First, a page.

8. Humne jag ki ajab tasweer dekhi from Shankar Seeta Anusuya (1965), music Shivram

The forgotten composer Shivram, who had been consigned to mythological films, creates one of the most charming songs of Pradeep. The poet simply depicts the extreme inequality in the world, without being judgmental, where ten times as many people live in misery as in affluence.

हमने जग की अजब तस्वीर देखी, एक हंसता है दस रोते हैं
ये प्रभु की अद्भुत जागीर देखी, एक हंसता है दस रोते हैं

हमें हंसते मुखड़े चार मिले, दुखियारे चेहरे हज़ार मिले
यहां सुख से सौ गुनी पीर देखी, एक हंसता है दस रोते हैं
हमने जग की…

दो एक सुखी यहां लाखों में, आँसूं हैं करोड़ों आंखों में
हमने गिन गिन हर तक़दीर देखी, एक हंसता है दस रोते हैं
हमने जग की….

कुछ बोल प्रभु ये क्या माया, तेरा खेल समझ में नहीं आया
हमने देखे महल रे कुटीर देखी, एक हंसता है दस रोते हैं
हमने जग की…

 

9. Aaj ke insaan ko ye kya ho gaya from Amar Rahe Ye Pyaar (1961), music C Ramchandra

Pradeep now makes a stinging comment on the degeneration in the society. The recital style singing makes it even more hard hitting. His lament at the disharmony in the society, sectarian conflicts and violation of women’s honour is as relevant today as it was over fifty years ago when he wrote and sang the song.

आज के इस इंसान को ये क्या हो गया
इसका पुराना प्यार कहाँ पर खो गया

कैसी यह मनहूस घडी है, भाईयों में जंग छिड़ी है
कहीं पे खून कहीं पर जवाला, जाने क्या है होने वाला
सब का माथा आज झुका है, आज़ादी का जुलूस रुका है
चारों और दगा ही दगा है, हर छूरे पर खून लगा है
आज दुखी है जनता सारी, रोते हैं लाखों नर नारी
रोते हैं आँगन गलियारे, रोते आज मोहल्ले सारे
रोती सलमा रोती है सीता, रोते हैं क़ुर्र्रान और गीता
आज हिमालय चिल्लाता है, कहाँ पुराना वो नाता है
डंस लिया सारे देश को ज़हरी नागो ने,
घर को लगा दी आग घर के चिरागों ने

अपना देश वो देश था भाई, लाखों बार मुसीबत आई
इंसानों ने जान गंवाई, पर बहनों की लाज बचाई
लेकिन अब वो बात कहाँ है, अब तो केवल घात यहाँ है
चल रहीं हैं उलटी हवाएं, कांप रहीं थर थर अबलायें
आज हर एक आँचल को है खतरा, आज हर एक घूँघट को है खतरा
खतरे में है लाज बहन की, खतरे में चूड़ियां दुल्हन की
डरती है हर पाँव की पायल, आज कहीं हो जाए ना घायल
आज सलामत कोई ना घर है, सब को लुट जाने का डर है
हमने अपने वतन को देखा, आदमी के पतन को देखा
आज तो बहनों पर भी हमला होता है,
दूर किसी कोने में मजहब रोता है

किस के सर इलज़ाम धरें हम, आज कहाँ फ़रियाद करें हम
करते हैं जो आज लड़ाई, सब के सब हैं अपने ही भाई
सब के सब हैं यहाँ अपराधी, हाय मोहब्बत सबने भुला दी
आज बही जो खून की धारा, दोषी उसका समाज है सारा
सुनो ज़रा ओ सुनने वालो, आसमान पर नज़र घुमा लो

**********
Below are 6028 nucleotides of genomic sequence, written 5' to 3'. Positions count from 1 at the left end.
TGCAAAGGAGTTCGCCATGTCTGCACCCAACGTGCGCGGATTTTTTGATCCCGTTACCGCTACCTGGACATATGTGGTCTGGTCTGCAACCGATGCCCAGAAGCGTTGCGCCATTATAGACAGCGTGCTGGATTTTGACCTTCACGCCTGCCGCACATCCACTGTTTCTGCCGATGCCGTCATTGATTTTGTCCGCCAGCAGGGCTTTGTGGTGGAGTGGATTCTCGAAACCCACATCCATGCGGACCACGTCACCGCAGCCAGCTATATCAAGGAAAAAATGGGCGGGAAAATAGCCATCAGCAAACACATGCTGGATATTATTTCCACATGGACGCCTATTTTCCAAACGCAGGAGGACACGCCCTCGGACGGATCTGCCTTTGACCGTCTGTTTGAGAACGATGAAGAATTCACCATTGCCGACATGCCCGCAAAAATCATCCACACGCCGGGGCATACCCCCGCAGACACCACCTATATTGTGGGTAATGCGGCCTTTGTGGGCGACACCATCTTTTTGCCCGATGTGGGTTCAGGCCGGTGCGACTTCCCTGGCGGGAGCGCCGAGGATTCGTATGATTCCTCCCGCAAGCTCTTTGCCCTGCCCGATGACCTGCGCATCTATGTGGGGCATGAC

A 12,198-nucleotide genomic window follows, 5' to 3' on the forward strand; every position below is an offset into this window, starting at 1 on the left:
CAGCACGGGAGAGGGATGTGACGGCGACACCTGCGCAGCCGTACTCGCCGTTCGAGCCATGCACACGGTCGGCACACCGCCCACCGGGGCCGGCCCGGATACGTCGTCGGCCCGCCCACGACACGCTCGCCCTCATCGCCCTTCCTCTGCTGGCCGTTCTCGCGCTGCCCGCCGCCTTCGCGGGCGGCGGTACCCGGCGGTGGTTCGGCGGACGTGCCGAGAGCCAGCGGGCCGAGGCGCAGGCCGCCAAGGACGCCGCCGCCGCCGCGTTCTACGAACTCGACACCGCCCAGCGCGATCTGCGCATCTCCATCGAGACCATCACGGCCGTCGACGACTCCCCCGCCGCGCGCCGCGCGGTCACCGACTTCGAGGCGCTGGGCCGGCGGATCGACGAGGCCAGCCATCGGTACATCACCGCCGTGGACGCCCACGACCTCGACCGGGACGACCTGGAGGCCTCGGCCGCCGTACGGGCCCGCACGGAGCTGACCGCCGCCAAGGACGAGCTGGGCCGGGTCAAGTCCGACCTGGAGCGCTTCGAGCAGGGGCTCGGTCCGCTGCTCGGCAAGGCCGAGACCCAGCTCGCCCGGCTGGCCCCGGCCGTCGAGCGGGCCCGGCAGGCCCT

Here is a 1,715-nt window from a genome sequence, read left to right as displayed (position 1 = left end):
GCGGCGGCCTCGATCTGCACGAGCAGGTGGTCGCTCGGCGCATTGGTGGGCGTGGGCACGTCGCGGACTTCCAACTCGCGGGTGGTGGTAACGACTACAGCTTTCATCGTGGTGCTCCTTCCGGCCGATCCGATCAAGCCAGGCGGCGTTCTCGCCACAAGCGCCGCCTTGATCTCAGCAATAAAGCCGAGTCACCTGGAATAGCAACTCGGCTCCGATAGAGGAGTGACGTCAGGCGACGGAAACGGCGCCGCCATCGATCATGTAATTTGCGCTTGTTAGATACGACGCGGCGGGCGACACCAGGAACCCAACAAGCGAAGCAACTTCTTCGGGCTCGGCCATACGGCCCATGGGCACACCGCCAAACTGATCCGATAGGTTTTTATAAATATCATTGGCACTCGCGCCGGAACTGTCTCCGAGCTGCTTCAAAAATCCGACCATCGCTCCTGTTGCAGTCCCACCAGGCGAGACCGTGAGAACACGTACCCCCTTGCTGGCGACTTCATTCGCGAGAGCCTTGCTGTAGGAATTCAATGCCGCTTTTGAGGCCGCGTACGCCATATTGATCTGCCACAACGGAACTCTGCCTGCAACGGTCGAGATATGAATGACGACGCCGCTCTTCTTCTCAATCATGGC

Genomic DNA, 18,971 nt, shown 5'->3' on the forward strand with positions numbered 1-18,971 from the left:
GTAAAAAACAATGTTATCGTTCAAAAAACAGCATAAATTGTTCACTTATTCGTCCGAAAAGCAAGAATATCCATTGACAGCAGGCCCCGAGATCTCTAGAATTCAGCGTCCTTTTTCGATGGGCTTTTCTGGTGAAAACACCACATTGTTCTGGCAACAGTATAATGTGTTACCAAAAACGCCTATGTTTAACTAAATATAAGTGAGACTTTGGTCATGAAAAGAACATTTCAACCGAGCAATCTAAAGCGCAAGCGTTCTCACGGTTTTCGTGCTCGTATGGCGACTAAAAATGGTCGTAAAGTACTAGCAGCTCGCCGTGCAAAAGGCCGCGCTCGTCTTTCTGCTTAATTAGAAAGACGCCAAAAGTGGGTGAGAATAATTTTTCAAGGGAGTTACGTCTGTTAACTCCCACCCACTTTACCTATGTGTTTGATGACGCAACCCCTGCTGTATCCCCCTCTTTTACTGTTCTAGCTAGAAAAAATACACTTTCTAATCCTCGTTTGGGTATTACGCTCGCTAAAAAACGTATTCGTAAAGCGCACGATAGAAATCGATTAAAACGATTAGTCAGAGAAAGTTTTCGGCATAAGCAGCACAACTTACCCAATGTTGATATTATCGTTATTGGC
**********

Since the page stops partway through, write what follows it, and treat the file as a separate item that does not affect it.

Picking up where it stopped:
एक गगन में करोड़ों तारे, रहते हैं हिलमिल के सारे
कभी ना वो आपस में लड़ते, कभी ना देखा उनको झगड़ते
कभी नहीं वो छुरे चलाते, नहीं किसी का खून बहाते
लेकिन इस इंसान को देखो, धरती की संतान को देखो
कितना है ये हाय कमीना, इसने लाखों का सुख छीना
की है इसने जो आज तबाही, देगें उसकी यह मुखड़े गवाही
आपस की दुश्मनी का ये अंजाम हुआ,
दुनिया हंसने लगी देश बदनाम हुआ

कैसा ये खतरे का पहर है, आज हवाओं में भी ज़हर है
कहीं भी देखो बात यही है, हाय भयानक रात यही है
मौत के साए में हर घर है, कब क्या होगा किसे खबर है
बंद है खिड़की, बंद है द्वारे, बैठे हैं सब डर के मारे
क्या होगा इन बेचारों का, क्या होगा इन लाचारों का
इनका सब कुछ खो सकता है, इनपे हमला हो सकता है
कोई रक्षक नज़र ना आता, सोया है आकाश पे दाता
ये क्या हाल हुआ अपने संसार का,
निकल रहा है आज जनाज़ा प्यार का

 

10. Yahan wahan jahan tahan mat poochhoa kahan kahan from Jai Santoshi Ma (1975), music C Arjun

And finally the song which might be one of Pradeep’s last in films. He is powerful voice is as arresting as it was in his younger days.

 

 

Acknowledgements
1.  Rajya Sabha TV documentary on Pradeep’s life
2.  Kavi Pradeep’s interview on Zee TV

{ 31 comments… read them below or add one }

1 Rakesh Srivastava February 6, 2015 at 12:43 pm

Very nice post on Kavi Pradeep.There was romantic facet also in his lyrics writing.School Master(You have mentioned),Aanchal,Zindagi Aur Khwab(Kehti Hai Jhuki Jhuki Nazar-Datta Ram),Girls School(Tum hi kaho mera man-This movie was produced also by Pradeep) and Talaaq songs are testimony to this.He and Bharat Vyas,by their chaste Hindi, gave new dimensions to lyrics writing in Hindi Films which was otherwise dominated by lyrics laden with very heavy Urdu.He also made Ashok Kumar sing his lyrics in Shikari-Dol rahi hai naiya-S D Burman-1946.
My appreciations for the hard work on this post !!

2 ASHOK M VAISHNAV February 6, 2015 at 1:00 pm

I am quite sure it would not just be coincidence that AKji has chosen Kavi Pradeep to carve a distinct Lyricist track on SoY.
Not that it matter, too.
As part of the SoY fraternity, for me this is an additional occasion to enjoy the offerings.